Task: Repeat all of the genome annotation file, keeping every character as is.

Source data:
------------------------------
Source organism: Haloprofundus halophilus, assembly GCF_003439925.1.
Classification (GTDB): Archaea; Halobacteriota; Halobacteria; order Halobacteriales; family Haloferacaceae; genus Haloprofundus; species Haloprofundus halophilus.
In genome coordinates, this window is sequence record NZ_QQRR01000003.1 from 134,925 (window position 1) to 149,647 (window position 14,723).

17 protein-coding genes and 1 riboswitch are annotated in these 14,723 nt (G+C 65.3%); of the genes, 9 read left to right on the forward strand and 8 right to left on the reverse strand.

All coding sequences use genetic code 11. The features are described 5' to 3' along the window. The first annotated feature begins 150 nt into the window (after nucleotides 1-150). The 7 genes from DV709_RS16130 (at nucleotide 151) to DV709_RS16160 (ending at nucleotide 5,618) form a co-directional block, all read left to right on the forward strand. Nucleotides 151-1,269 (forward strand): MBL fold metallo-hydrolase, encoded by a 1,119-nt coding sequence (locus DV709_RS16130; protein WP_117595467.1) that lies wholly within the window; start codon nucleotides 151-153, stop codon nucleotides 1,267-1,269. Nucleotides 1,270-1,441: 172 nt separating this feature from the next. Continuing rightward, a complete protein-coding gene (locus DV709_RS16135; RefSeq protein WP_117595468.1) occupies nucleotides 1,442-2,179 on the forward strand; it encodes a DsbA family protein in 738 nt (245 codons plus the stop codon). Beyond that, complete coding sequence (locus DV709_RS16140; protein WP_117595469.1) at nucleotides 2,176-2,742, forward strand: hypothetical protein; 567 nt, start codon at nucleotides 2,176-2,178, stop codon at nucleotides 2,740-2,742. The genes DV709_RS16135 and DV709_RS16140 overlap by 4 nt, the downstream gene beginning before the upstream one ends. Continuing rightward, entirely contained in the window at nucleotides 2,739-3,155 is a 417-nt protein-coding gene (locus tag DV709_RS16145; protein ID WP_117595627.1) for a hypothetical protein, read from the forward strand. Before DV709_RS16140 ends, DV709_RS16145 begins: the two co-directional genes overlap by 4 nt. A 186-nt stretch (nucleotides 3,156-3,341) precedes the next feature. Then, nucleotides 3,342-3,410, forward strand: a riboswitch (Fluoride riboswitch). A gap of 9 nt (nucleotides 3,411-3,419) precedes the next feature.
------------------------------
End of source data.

Source organism: Haloprofundus halophilus, assembly GCF_003439925.1.
Classification (GTDB): Archaea; Halobacteriota; Halobacteria; order Halobacteriales; family Haloferacaceae; genus Haloprofundus; species Haloprofundus halophilus.
In genome coordinates, this window is sequence record NZ_QQRR01000003.1 from 134,925 (window position 1) to 149,647 (window position 14,723).

17 protein-coding genes and 1 riboswitch are annotated in these 14,723 nt (G+C 65.3%); of the genes, 9 read left to right on the forward strand and 8 right to left on the reverse strand.

All coding sequences use genetic code 11. The features are described 5' to 3' along the window. The first annotated feature begins 150 nt into the window (after nucleotides 1-150). The 7 genes from DV709_RS16130 (at nucleotide 151) to DV709_RS16160 (ending at nucleotide 5,618) form a co-directional block, all read left to right on the forward strand. Nucleotides 151-1,269 (forward strand): MBL fold metallo-hydrolase, encoded by a 1,119-nt coding sequence (locus DV709_RS16130; protein WP_117595467.1) that lies wholly within the window; start codon nucleotides 151-153, stop codon nucleotides 1,267-1,269. Nucleotides 1,270-1,441: 172 nt separating this feature from the next. Continuing rightward, a complete protein-coding gene (locus DV709_RS16135; RefSeq protein WP_117595468.1) occupies nucleotides 1,442-2,179 on the forward strand; it encodes a DsbA family protein in 738 nt (245 codons plus the stop codon). Beyond that, complete coding sequence (locus DV709_RS16140; protein WP_117595469.1) at nucleotides 2,176-2,742, forward strand: hypothetical protein; 567 nt, start codon at nucleotides 2,176-2,178, stop codon at nucleotides 2,740-2,742. The genes DV709_RS16135 and DV709_RS16140 overlap by 4 nt, the downstream gene beginning before the upstream one ends. Continuing rightward, entirely contained in the window at nucleotides 2,739-3,155 is a 417-nt protein-coding gene (locus tag DV709_RS16145; protein ID WP_117595627.1) for a hypothetical protein, read from the forward strand. Before DV709_RS16140 ends, DV709_RS16145 begins: the two co-directional genes overlap by 4 nt. A 186-nt stretch (nucleotides 3,156-3,341) precedes the next feature. Then, nucleotides 3,342-3,410, forward strand: a riboswitch (Fluoride riboswitch). A gap of 9 nt (nucleotides 3,411-3,419) precedes the next feature.